Published April 5, 2011
Representative Paul Ryan’s 2012 budget, released today and accompanied by an op-ed in the Wall Street Journal, is a document of tremendous ambition and integrity, unlike any we have seen in our lifetime.
What it does is to restore the GOP’s reputation for intellectual vitality. This cannot be achieved through incantations or the recitation of shallow talking points; it can only be done by offering a comprehensive governing agenda along with carefully argued and compellingly articulated programs of reform. And from state houses to the United States Congress, Republicans are now “setting the public policy agenda,” as Daniel DiSalvo argues in his important essay in the current issue of COMMENTARY. (DiSalvo quotes Paul Starr, editor of the American Prospect, who admits that liberalism has become largely “defensive” and “oppositional.”)
In the 1980s, one of the Republican Party’s main sources of attraction to younger conservatives like myself was its growing reputation for intellectual seriousness. “Of a sudden,” wrote Senator Daniel Patrick Moynihan, a Democrat, in 1981, “the GOP has become a party of ideas.” Two years ago the Republican Party was flat on its back (“These days, Republicans have the desperate aura of an endangered species,” Time announced in a May 7, 2009, cover story). But the GOP—thanks to Governors like Mitch Daniels and Chris Christie and Members of Congress like Paul Ryan—has once again become the “party of ideas.” Conservatism, not contemporary liberalism, is the political movement that is energized and ascendant. Its most responsible voices have become advocates for modern, accountable, and responsive institutions, limited government, and therefore self-government.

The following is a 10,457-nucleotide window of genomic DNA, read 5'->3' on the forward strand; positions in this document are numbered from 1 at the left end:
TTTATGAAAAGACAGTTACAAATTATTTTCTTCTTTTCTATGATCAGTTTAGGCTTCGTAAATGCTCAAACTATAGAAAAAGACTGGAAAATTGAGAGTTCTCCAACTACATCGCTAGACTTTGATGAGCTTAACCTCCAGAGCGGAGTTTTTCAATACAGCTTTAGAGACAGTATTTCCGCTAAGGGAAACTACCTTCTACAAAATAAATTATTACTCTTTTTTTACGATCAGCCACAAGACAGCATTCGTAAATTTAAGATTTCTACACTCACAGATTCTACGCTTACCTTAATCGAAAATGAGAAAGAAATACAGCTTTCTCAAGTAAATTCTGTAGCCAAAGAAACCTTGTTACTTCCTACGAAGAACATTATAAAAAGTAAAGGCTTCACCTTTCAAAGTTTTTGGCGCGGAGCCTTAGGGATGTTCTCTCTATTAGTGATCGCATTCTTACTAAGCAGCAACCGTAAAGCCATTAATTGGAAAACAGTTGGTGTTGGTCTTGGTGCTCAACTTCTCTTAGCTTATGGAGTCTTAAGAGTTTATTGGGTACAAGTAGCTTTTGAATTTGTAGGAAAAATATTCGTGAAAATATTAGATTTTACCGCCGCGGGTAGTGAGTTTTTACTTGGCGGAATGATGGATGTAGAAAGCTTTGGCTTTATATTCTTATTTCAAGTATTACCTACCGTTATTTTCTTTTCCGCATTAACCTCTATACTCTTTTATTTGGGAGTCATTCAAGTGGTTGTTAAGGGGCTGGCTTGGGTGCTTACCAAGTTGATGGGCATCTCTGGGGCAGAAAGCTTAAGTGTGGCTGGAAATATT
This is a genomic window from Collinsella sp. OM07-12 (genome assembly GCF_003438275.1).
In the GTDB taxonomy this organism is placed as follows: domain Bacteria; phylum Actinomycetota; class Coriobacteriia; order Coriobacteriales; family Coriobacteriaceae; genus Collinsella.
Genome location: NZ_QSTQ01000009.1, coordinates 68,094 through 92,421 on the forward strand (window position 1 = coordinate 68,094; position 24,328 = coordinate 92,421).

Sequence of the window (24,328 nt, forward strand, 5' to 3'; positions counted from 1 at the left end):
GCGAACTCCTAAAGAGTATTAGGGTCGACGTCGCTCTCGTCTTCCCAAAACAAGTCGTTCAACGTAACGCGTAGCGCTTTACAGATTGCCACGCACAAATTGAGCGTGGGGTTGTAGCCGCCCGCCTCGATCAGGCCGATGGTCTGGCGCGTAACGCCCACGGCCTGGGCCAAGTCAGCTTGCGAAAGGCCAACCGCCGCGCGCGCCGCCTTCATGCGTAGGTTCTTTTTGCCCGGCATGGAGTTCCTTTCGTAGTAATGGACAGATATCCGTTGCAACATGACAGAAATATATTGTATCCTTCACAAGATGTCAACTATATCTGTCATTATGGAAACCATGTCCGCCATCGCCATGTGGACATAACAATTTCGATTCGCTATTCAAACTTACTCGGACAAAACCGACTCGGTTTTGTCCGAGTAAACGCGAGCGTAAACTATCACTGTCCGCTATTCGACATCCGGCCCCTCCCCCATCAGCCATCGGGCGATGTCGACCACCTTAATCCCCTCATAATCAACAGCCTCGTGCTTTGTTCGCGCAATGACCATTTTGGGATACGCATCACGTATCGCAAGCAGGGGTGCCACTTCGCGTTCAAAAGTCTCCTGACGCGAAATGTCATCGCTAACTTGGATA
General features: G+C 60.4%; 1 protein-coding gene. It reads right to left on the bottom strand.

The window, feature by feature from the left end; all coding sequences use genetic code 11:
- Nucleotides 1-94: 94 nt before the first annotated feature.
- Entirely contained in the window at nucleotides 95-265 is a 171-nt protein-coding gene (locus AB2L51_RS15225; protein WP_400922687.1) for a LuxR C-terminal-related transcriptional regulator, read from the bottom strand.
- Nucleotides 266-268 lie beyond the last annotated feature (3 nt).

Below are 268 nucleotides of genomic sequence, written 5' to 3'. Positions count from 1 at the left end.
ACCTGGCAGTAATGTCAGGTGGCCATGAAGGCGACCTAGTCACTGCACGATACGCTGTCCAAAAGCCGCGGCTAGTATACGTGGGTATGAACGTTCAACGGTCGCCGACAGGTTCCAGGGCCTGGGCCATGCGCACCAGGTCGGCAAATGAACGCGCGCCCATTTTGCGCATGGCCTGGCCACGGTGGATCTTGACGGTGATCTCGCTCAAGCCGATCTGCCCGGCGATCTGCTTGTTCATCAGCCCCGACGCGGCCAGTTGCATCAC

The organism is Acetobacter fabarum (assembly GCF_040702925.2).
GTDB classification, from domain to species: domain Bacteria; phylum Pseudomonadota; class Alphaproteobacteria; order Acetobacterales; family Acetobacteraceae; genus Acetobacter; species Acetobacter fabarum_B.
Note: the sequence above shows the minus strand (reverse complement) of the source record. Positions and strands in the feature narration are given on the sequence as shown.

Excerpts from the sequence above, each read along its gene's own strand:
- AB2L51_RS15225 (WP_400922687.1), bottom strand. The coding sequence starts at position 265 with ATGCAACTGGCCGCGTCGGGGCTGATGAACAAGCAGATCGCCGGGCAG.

For two years President Obama, a man of the left whose stated purpose was to “transform” America, had his way. But he badly overreached; Republicans have pushed back with vigor and passion and now, thanks to Ryan’s Path to Prosperity, a compelling governing alternative. So here we are at a political and philosophical inflection point, where issues of first principles are being debated and decided. There are worse things that can happen in a republic.
Peter Wehner is a senior fellow at the Ethics and Public Policy Center.